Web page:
In Healdsburg, we went first to the Bohemian “Best of the North Bay” tasting room winner, Thumbprint Cellars—the winery also got the nod for Best Cabernet and Best Pinot Noir wines, and an honorable mention for their tasting room as a “best-kept secret.” We hoped to taste again the excellent Cabernet Port they offered at the barrel-tasting, but it had been returned to rest in the barrel. Scott assured us that futures will still be available at their “Best Of” celebration, which will coincide with the Passport weekend, April 23-23. Pair the port with the custom-made Cab Port Truffles—port futures and truffles can both be purchased from the Thumbprint web site.
Many wineries have sweet wines that will not be available for some time yet. Alderbrook has a port that will not be bottled for several weeks—perhaps by the time of the Passport event. I can recommend their tasting room for its excellent gift and book selection. And in Dry Creek Valley, Bella Winery‘s late-harvest Zinfandel will not be available until this fall—we tasted it several weeks ago at the Russian River barrel-tasting, and it promises to be excellent! (Their 2001 late-harvest Zin, now sold out, had a jam-intense blackberry flavor, with an incredibly long-lasting chocolate finish.)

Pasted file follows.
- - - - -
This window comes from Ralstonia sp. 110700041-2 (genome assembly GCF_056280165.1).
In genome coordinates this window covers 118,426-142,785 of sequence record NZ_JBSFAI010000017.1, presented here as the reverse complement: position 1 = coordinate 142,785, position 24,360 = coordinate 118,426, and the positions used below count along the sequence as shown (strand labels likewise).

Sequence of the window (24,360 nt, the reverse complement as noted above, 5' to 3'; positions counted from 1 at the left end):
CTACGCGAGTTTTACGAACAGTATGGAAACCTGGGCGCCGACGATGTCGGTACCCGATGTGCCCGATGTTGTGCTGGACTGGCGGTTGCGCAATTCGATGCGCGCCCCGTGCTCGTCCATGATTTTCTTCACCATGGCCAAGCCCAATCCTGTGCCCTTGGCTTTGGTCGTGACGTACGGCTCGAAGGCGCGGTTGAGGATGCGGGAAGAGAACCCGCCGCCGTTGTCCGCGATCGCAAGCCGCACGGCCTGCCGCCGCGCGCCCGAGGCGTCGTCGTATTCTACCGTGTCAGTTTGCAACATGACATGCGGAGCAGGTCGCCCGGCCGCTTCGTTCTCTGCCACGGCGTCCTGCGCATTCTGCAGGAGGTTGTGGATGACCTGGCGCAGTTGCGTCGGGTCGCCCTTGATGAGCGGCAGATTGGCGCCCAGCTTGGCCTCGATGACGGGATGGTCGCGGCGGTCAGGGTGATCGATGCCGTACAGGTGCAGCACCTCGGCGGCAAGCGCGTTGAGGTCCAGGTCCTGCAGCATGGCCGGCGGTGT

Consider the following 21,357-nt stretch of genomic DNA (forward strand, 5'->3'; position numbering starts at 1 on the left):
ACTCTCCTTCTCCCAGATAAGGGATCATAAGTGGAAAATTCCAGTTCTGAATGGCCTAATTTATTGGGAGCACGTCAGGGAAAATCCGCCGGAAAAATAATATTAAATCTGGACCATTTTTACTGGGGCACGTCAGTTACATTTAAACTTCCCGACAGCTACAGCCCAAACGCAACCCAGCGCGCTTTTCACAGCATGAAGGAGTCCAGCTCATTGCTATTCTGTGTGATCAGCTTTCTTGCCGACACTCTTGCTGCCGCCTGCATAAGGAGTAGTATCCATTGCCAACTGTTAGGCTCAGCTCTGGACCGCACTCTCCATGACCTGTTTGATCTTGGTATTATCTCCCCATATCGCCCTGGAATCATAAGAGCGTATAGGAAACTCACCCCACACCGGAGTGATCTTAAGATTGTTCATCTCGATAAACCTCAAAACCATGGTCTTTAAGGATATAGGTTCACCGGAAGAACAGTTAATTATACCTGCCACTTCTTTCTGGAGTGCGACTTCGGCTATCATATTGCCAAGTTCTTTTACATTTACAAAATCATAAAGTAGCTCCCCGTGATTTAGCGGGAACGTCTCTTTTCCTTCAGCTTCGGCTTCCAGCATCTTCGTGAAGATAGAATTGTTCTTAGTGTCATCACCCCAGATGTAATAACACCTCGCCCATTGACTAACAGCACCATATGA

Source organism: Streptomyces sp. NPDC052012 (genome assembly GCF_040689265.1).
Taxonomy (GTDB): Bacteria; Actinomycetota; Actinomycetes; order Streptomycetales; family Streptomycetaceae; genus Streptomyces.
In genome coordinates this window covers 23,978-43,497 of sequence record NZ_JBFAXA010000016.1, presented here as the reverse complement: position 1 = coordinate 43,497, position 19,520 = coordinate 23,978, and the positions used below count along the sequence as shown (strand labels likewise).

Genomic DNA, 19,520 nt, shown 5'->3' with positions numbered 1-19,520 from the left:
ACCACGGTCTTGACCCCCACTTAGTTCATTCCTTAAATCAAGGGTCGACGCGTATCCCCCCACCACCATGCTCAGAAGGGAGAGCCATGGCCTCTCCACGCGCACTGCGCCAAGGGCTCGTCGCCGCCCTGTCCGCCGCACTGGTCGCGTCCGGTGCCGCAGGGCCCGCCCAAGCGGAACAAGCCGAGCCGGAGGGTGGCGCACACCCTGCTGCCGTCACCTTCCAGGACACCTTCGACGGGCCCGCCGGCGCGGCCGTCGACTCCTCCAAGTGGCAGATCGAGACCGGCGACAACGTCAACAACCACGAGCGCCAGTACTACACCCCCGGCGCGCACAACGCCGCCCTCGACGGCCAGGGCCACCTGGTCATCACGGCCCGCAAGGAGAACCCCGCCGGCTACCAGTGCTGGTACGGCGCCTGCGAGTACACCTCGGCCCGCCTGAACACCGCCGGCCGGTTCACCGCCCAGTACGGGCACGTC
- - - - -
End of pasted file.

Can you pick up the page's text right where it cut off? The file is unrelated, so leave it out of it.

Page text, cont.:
The Rosenblum Cellars tasting room in Healdsburg brings wines from all over Northern California to the Sonoma wine-tasting experience. This is your one-stop shop for sweet wines. We started with a 2002 late-harvest Viognier, which was very sweet with loads of tropical fruit and peach flavors. This Botrytized wine is from the Ripken Ranch in Lodi. Neal then offered us a taste of the 2002 Zinfandel Port from Contra Costa county (although it was not on their pour list for the day). The Zin fruit’s berry flavors were emphasized by the slight sweetness of the port, which had lovely chocolate and earthy notes, along with a slight oak bite, at the finish. Subsequent sips of the port developed the fruit-compote taste, for a lingering savor. The cellars were not pouring their excellent 2003 Black Muscat from the Central Valley’s Gallagher Ranch, but I can recommend it for its Black-Forest cake flavor: chocolate and sweet cherries predominate, with blackberry, vanilla, and cinnamon undertones.